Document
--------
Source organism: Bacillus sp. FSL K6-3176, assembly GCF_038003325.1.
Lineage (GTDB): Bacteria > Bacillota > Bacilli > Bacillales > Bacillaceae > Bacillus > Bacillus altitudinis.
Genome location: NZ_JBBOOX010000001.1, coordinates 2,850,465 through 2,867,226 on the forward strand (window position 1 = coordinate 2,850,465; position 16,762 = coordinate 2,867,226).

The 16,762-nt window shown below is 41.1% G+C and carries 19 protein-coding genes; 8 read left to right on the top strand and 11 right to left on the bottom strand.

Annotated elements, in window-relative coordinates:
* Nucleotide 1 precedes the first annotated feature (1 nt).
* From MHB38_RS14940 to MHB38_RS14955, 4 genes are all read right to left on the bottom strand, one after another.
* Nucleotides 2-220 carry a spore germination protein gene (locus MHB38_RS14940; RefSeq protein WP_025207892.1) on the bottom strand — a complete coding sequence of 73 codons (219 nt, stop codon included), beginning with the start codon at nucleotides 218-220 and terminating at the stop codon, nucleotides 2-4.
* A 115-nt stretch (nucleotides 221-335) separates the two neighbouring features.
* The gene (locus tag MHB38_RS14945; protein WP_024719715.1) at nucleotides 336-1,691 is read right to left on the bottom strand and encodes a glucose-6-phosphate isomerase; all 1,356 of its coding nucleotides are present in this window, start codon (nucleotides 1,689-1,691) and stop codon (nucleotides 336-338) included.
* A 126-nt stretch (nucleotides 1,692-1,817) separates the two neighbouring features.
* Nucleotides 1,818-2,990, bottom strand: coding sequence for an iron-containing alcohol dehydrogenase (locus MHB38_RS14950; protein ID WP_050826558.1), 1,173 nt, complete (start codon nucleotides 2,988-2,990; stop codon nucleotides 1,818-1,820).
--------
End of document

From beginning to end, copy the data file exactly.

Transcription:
Source organism: Bacillus sp. FSL K6-3176, assembly GCF_038003325.1.
Lineage (GTDB): Bacteria > Bacillota > Bacilli > Bacillales > Bacillaceae > Bacillus > Bacillus altitudinis.
Genome location: NZ_JBBOOX010000001.1, coordinates 2,850,465 through 2,867,226 on the forward strand (window position 1 = coordinate 2,850,465; position 16,762 = coordinate 2,867,226).

The 16,762-nt window shown below is 41.1% G+C and carries 19 protein-coding genes; 8 read left to right on the top strand and 11 right to left on the bottom strand.

Annotated elements, in window-relative coordinates:
* Nucleotide 1 precedes the first annotated feature (1 nt).
* From MHB38_RS14940 to MHB38_RS14955, 4 genes are all read right to left on the bottom strand, one after another.
* Nucleotides 2-220 carry a spore germination protein gene (locus MHB38_RS14940; RefSeq protein WP_025207892.1) on the bottom strand — a complete coding sequence of 73 codons (219 nt, stop codon included), beginning with the start codon at nucleotides 218-220 and terminating at the stop codon, nucleotides 2-4.
* A 115-nt stretch (nucleotides 221-335) separates the two neighbouring features.
* The gene (locus tag MHB38_RS14945; protein WP_024719715.1) at nucleotides 336-1,691 is read right to left on the bottom strand and encodes a glucose-6-phosphate isomerase; all 1,356 of its coding nucleotides are present in this window, start codon (nucleotides 1,689-1,691) and stop codon (nucleotides 336-338) included.
* A 126-nt stretch (nucleotides 1,692-1,817) separates the two neighbouring features.
* Nucleotides 1,818-2,990, bottom strand: coding sequence for an iron-containing alcohol dehydrogenase (locus MHB38_RS14950; protein ID WP_050826558.1), 1,173 nt, complete (start codon nucleotides 2,988-2,990; stop codon nucleotides 1,818-1,820).